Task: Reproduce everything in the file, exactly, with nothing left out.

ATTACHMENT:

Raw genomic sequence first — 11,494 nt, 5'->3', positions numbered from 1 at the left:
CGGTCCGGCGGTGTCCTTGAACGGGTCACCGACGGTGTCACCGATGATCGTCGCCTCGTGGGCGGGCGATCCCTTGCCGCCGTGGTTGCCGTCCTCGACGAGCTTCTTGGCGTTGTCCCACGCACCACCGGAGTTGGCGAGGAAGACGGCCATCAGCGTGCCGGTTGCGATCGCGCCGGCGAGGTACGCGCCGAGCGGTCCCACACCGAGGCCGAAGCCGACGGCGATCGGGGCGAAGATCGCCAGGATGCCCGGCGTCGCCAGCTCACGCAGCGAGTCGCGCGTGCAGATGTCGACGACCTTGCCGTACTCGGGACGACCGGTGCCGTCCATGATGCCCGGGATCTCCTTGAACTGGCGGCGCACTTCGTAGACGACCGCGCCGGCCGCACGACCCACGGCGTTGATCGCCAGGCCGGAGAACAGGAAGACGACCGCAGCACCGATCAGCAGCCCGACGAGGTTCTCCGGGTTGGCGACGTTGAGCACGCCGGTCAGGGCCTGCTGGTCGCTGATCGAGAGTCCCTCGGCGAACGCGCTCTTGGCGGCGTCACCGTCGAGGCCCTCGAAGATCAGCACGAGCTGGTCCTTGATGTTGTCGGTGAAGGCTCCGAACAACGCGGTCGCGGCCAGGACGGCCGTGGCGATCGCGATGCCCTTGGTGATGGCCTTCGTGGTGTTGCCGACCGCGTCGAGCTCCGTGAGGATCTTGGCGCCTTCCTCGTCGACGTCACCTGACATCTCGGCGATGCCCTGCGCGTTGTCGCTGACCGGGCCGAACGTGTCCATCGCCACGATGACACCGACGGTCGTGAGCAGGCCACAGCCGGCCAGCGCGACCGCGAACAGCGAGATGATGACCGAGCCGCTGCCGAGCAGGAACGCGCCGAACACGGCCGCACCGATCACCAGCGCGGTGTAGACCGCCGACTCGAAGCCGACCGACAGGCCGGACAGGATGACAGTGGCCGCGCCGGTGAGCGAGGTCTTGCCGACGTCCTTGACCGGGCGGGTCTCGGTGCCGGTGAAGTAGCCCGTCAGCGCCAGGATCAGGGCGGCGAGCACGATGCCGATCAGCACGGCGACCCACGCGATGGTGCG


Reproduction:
Raw genomic sequence first — 11,494 nt, 5'->3', positions numbered from 1 at the left:
CGGTCCGGCGGTGTCCTTGAACGGGTCACCGACGGTGTCACCGATGATCGTCGCCTCGTGGGCGGGCGATCCCTTGCCGCCGTGGTTGCCGTCCTCGACGAGCTTCTTGGCGTTGTCCCACGCACCACCGGAGTTGGCGAGGAAGACGGCCATCAGCGTGCCGGTTGCGATCGCGCCGGCGAGGTACGCGCCGAGCGGTCCCACACCGAGGCCGAAGCCGACGGCGATCGGGGCGAAGATCGCCAGGATGCCCGGCGTCGCCAGCTCACGCAGCGAGTCGCGCGTGCAGATGTCGACGACCTTGCCGTACTCGGGACGACCGGTGCCGTCCATGATGCCCGGGATCTCCTTGAACTGGCGGCGCACTTCGTAGACGACCGCGCCGGCCGCACGACCCACGGCGTTGATCGCCAGGCCGGAGAACAGGAAGACGACCGCAGCACCGATCAGCAGCCCGACGAGGTTCTCCGGGTTGGCGACGTTGAGCACGCCGGTCAGGGCCTGCTGGTCGCTGATCGAGAGTCCCTCGGCGAACGCGCTCTTGGCGGCGTCACCGTCGAGGCCCTCGAAGATCAGCACGAGCTGGTCCTTGATGTTGTCGGTGAAGGCTCCGAACAACGCGGTCGCGGCCAGGACGGCCGTGGCGATCGCGATGCCCTTGGTGATGGCCTTCGTGGTGTTGCCGACCGCGTCGAGCTCCGTGAGGATCTTGGCGCCTTCCTCGTCGACGTCACCTGACATCTCGGCGATGCCCTGCGCGTTGTCGCTGACCGGGCCGAACGTGTCCATCGCCACGATGACACCGACGGTCGTGAGCAGGCCACAGCCGGCCAGCGCGACCGCGAACAGCGAGATGATGACCGAGCCGCTGCCGAGCAGGAACGCGCCGAACACGGCCGCACCGATCACCAGCGCGGTGTAGACCGCCGACTCGAAGCCGACCGACAGGCCGGACAGGATGACAGTGGCCGCGCCGGTGAGCGAGGTCTTGCCGACGTCCTTGACCGGGCGGGTCTCGGTGCCGGTGAAGTAGCCCGTCAGCGCCAGGATCAGGGCGGCGAGCACGATGCCGATCAGCACGGCGACCCACGCGATGGTGCG